phalanx, ancient Greek formation of infantry. The soldiers were arrayed in rows (8 or 16), with arms at the ready, making a solid block that could sweep bristling through the more dispersed ranks of the enemy. Originally employed by the Spartans, it was developed by Epaminondas of Thebes (d. 362 B.C.). Use of the phalanx reached its apex when Philip II and Alexander the Great used the great Macedonian phalanx (16 deep and armed with the sarissa, a spear c.13 ft/4 m long) to conquer all Greece and the Middle East. Later, the Macedonian phalanx deteriorated and had few Macedonians in it; it was defeated in several battles with the Romans who conquered (168 B.C.) the Macedonians at Pydna. Thereafter the phalanx was obsolete. Because it lacked tactical flexilibity, the phalanx was a better defensive than offensive formation.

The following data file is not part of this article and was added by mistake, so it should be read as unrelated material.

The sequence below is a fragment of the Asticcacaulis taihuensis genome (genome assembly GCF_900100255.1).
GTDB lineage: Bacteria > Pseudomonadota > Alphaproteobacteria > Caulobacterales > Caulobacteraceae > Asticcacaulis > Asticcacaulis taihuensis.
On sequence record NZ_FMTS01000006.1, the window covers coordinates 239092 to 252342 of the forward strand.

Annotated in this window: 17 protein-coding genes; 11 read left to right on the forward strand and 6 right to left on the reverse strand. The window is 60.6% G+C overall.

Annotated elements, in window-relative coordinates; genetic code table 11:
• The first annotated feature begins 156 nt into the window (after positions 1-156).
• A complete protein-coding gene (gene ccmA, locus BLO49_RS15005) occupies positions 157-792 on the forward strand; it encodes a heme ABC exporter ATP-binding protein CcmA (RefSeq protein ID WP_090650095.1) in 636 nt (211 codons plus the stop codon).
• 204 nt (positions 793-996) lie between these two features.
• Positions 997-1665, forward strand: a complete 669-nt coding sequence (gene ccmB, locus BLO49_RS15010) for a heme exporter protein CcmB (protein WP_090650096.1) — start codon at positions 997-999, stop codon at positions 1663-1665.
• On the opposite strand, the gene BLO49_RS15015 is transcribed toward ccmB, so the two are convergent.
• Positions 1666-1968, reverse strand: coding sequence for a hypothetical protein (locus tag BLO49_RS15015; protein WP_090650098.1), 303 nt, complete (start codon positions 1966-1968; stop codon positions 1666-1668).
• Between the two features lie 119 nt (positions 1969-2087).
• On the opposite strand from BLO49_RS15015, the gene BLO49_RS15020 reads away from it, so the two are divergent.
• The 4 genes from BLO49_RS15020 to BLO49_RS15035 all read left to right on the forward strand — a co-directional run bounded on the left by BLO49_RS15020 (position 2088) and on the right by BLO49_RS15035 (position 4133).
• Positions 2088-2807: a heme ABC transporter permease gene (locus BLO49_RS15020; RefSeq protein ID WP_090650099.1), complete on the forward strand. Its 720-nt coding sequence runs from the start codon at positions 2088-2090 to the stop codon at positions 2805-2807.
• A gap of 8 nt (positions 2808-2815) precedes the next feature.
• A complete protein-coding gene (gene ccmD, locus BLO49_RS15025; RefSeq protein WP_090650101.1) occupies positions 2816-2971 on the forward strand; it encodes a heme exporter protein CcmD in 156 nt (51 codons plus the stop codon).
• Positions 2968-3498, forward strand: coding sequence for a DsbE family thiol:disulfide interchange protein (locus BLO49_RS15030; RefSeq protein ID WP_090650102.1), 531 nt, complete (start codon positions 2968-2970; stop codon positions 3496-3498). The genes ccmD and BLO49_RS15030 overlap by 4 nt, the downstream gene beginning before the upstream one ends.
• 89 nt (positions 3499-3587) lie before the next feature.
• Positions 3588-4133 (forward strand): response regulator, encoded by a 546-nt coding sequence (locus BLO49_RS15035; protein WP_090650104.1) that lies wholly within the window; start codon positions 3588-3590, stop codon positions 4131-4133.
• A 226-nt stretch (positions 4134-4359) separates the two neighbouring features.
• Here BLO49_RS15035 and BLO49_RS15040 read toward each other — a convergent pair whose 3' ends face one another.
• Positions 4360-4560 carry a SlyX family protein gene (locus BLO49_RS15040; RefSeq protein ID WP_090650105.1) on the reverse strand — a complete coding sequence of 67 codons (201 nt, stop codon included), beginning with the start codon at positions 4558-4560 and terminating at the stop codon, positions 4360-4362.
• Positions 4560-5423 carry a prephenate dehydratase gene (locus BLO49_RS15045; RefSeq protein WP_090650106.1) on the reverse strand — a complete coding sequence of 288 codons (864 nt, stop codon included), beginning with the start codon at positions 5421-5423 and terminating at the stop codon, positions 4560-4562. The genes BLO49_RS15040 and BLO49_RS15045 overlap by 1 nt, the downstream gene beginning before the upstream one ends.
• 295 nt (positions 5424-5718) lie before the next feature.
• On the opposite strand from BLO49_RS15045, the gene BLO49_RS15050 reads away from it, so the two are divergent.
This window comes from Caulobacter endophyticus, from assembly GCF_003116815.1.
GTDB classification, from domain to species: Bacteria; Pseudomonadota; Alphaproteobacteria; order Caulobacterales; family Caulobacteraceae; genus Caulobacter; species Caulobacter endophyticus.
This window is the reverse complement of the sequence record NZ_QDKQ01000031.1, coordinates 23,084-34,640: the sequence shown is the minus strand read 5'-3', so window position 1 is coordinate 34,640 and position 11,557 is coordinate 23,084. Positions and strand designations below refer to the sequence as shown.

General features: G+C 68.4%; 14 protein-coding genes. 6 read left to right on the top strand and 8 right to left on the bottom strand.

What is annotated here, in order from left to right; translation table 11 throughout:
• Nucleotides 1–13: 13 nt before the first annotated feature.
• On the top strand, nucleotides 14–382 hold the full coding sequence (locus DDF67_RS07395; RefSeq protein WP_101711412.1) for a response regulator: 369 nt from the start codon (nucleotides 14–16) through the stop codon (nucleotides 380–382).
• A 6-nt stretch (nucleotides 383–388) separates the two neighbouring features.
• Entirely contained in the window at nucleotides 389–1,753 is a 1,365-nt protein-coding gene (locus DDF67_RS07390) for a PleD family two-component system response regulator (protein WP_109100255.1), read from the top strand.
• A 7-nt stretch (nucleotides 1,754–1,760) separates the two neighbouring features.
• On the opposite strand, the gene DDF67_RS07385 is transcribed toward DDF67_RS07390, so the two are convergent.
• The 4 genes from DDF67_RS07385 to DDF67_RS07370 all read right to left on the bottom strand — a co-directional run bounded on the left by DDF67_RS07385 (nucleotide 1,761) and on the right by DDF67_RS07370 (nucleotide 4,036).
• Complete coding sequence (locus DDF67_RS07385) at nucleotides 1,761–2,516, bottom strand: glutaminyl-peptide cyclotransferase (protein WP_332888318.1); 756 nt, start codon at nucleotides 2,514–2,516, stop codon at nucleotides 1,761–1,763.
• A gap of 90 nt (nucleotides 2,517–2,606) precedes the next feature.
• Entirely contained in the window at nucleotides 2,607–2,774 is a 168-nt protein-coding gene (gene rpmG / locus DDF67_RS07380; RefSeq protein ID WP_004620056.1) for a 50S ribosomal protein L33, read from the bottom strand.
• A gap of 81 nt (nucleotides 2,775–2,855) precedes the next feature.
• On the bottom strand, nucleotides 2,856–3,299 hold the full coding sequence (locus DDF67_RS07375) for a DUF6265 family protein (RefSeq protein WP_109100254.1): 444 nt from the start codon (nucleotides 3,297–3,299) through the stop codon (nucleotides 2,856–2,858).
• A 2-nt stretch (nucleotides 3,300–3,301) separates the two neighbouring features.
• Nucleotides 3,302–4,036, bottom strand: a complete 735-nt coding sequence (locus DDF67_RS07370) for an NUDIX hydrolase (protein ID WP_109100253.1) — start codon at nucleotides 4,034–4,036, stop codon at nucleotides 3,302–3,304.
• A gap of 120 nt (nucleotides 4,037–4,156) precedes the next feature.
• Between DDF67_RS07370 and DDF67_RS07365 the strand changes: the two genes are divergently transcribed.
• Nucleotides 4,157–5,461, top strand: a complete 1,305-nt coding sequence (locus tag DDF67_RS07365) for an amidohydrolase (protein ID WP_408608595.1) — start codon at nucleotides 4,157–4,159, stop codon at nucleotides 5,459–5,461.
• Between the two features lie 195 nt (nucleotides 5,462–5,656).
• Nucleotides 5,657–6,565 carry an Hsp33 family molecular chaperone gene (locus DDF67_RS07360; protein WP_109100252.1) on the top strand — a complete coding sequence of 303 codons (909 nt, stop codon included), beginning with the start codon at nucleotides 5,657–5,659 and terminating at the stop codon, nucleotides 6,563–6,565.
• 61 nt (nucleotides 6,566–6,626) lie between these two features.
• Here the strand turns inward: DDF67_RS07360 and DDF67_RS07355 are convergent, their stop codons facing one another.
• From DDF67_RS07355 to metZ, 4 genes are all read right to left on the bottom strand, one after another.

The Columbia Electronic Encyclopedia, 6th ed. Copyright © 2012, Columbia University Press. All rights reserved.
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